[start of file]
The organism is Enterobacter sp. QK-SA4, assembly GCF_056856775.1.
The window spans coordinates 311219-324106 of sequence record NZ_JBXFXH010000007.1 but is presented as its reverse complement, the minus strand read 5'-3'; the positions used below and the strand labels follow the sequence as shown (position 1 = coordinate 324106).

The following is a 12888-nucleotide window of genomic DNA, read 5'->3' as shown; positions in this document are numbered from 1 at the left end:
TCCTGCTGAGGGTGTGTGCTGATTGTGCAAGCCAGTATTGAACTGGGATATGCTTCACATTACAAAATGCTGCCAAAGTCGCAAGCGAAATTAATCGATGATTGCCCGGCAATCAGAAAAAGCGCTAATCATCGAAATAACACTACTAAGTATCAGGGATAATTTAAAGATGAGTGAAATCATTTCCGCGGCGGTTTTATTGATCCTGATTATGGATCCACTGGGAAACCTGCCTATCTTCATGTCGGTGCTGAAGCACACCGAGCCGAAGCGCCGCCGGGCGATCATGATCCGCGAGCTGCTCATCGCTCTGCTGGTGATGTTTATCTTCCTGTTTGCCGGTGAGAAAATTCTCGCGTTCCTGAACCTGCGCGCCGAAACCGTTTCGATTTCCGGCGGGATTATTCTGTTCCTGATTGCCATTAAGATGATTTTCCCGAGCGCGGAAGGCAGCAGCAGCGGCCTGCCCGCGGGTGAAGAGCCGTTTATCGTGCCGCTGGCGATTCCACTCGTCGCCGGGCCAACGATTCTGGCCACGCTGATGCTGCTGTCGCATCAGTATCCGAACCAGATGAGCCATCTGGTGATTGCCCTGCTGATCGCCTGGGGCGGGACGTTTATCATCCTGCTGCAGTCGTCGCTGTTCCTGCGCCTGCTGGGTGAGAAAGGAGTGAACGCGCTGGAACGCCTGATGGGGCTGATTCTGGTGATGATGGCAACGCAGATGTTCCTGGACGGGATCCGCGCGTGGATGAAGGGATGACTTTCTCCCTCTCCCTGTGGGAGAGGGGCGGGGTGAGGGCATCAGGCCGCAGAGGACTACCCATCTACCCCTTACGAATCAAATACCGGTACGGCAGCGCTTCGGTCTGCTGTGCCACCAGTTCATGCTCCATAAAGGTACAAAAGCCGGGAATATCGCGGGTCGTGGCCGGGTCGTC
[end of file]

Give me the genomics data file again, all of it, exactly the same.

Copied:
The organism is Enterobacter sp. QK-SA4, assembly GCF_056856775.1.
The window spans coordinates 311219-324106 of sequence record NZ_JBXFXH010000007.1 but is presented as its reverse complement, the minus strand read 5'-3'; the positions used below and the strand labels follow the sequence as shown (position 1 = coordinate 324106).

The following is a 12888-nucleotide window of genomic DNA, read 5'->3' as shown; positions in this document are numbered from 1 at the left end:
TCCTGCTGAGGGTGTGTGCTGATTGTGCAAGCCAGTATTGAACTGGGATATGCTTCACATTACAAAATGCTGCCAAAGTCGCAAGCGAAATTAATCGATGATTGCCCGGCAATCAGAAAAAGCGCTAATCATCGAAATAACACTACTAAGTATCAGGGATAATTTAAAGATGAGTGAAATCATTTCCGCGGCGGTTTTATTGATCCTGATTATGGATCCACTGGGAAACCTGCCTATCTTCATGTCGGTGCTGAAGCACACCGAGCCGAAGCGCCGCCGGGCGATCATGATCCGCGAGCTGCTCATCGCTCTGCTGGTGATGTTTATCTTCCTGTTTGCCGGTGAGAAAATTCTCGCGTTCCTGAACCTGCGCGCCGAAACCGTTTCGATTTCCGGCGGGATTATTCTGTTCCTGATTGCCATTAAGATGATTTTCCCGAGCGCGGAAGGCAGCAGCAGCGGCCTGCCCGCGGGTGAAGAGCCGTTTATCGTGCCGCTGGCGATTCCACTCGTCGCCGGGCCAACGATTCTGGCCACGCTGATGCTGCTGTCGCATCAGTATCCGAACCAGATGAGCCATCTGGTGATTGCCCTGCTGATCGCCTGGGGCGGGACGTTTATCATCCTGCTGCAGTCGTCGCTGTTCCTGCGCCTGCTGGGTGAGAAAGGAGTGAACGCGCTGGAACGCCTGATGGGGCTGATTCTGGTGATGATGGCAACGCAGATGTTCCTGGACGGGATCCGCGCGTGGATGAAGGGATGACTTTCTCCCTCTCCCTGTGGGAGAGGGGCGGGGTGAGGGCATCAGGCCGCAGAGGACTACCCATCTACCCCTTACGAATCAAATACCGGTACGGCAGCGCTTCGGTCTGCTGTGCCACCAGTTCATGCTCCATAAAGGTACAAAAGCCGGGAATATCGCGGGTCGTGGCCGGGTCGTC